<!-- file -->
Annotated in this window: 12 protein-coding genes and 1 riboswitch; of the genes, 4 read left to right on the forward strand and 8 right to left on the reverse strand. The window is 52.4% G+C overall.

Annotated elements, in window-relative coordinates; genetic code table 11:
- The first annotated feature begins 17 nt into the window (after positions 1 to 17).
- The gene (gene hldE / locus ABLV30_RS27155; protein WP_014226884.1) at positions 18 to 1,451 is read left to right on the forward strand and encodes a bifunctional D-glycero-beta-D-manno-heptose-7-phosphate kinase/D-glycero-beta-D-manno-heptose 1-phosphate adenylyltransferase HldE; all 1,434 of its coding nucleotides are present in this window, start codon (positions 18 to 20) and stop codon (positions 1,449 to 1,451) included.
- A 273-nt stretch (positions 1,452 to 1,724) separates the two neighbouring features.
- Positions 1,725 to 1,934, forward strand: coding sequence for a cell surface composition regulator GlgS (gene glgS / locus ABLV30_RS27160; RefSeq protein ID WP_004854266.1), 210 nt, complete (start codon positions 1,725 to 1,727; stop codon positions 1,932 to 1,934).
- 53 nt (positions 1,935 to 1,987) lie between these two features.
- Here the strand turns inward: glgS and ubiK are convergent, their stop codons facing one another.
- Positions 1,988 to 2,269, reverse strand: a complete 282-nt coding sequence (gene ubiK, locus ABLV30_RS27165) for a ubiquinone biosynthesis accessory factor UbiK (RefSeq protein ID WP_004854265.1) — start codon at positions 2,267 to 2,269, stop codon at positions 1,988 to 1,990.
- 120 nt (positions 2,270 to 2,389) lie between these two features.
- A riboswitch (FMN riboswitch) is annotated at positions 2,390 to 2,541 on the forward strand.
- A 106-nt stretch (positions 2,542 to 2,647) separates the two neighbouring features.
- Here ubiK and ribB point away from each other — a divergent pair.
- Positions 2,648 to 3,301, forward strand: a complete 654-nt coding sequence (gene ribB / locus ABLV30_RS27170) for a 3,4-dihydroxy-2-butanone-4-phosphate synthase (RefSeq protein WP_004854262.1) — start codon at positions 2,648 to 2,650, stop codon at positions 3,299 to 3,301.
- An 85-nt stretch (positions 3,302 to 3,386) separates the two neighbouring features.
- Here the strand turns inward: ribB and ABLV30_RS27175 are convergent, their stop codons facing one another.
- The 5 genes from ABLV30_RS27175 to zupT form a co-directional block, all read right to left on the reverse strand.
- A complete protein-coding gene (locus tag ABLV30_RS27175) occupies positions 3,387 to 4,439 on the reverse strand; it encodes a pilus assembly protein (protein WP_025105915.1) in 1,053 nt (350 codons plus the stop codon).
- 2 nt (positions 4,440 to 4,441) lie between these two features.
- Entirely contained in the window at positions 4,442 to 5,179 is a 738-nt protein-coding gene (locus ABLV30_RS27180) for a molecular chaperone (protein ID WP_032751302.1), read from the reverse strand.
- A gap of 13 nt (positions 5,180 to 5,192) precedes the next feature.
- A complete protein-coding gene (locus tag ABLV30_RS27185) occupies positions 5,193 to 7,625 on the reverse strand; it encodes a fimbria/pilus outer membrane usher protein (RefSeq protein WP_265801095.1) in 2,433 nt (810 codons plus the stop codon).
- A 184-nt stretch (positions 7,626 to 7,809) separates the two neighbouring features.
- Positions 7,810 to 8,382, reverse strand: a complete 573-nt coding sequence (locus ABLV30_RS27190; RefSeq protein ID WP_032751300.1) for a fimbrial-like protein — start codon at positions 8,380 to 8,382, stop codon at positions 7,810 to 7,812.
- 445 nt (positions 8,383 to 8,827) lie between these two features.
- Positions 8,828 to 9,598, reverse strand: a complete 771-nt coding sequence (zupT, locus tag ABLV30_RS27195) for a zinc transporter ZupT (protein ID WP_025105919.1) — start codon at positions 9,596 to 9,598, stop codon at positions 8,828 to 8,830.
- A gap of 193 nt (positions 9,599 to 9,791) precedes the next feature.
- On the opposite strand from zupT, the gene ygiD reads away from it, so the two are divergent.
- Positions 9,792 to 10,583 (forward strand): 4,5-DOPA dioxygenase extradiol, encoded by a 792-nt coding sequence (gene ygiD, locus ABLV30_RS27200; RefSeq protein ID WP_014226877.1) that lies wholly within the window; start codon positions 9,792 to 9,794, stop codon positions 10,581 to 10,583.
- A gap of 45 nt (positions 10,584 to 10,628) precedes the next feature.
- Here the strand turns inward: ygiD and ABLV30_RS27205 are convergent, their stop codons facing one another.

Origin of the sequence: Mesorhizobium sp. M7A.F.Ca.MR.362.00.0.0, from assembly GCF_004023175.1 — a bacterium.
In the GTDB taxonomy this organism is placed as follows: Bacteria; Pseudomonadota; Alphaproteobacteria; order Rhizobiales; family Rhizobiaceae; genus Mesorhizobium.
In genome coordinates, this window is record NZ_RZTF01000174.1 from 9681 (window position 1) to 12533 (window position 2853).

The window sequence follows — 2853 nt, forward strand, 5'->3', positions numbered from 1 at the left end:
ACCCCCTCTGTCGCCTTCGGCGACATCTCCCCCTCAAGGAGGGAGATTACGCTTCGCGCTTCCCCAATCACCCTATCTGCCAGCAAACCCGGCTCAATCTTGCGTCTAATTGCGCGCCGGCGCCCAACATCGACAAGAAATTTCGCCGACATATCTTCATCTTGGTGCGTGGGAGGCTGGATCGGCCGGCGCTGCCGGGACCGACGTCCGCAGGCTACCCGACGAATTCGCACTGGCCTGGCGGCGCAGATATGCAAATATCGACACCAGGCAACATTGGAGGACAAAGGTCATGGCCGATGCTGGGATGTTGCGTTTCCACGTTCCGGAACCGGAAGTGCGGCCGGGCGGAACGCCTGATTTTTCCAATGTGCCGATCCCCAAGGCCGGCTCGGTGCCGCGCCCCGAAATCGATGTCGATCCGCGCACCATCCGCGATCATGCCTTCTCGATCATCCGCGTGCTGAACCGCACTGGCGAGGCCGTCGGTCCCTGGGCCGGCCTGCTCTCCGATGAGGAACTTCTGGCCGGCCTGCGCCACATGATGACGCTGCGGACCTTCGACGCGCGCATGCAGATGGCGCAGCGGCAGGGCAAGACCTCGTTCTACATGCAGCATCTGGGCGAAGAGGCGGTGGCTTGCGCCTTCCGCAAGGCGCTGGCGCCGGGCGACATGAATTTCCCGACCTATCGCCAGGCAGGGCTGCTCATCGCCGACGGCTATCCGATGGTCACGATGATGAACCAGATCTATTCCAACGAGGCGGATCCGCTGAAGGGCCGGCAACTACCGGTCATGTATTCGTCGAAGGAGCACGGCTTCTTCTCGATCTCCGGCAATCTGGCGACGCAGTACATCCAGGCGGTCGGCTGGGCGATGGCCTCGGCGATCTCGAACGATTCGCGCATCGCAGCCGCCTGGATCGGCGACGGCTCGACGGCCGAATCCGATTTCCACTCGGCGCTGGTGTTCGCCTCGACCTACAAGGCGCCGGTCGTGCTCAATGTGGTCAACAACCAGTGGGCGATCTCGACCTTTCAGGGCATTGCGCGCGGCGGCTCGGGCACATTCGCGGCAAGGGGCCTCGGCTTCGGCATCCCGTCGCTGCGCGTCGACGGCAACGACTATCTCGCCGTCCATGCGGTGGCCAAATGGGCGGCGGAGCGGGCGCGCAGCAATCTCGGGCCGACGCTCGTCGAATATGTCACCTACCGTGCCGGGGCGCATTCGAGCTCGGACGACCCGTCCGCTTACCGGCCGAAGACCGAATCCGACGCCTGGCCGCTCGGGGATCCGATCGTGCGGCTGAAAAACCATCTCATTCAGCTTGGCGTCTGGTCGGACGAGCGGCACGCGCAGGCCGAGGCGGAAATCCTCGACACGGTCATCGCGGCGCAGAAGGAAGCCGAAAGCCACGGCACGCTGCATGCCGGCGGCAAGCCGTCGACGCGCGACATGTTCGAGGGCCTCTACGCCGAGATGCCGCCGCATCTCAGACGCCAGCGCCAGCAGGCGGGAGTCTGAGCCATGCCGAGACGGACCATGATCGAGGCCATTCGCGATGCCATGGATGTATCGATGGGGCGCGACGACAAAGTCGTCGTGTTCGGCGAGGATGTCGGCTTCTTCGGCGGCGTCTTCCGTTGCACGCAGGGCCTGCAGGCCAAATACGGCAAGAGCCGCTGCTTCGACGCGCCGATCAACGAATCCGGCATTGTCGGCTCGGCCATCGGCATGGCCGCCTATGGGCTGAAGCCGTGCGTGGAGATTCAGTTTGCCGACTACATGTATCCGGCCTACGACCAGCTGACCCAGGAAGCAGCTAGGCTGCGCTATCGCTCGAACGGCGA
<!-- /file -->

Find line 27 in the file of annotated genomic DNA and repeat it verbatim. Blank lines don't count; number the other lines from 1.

- A gap of 193 nt (positions 9,599 to 9,791) precedes the next feature.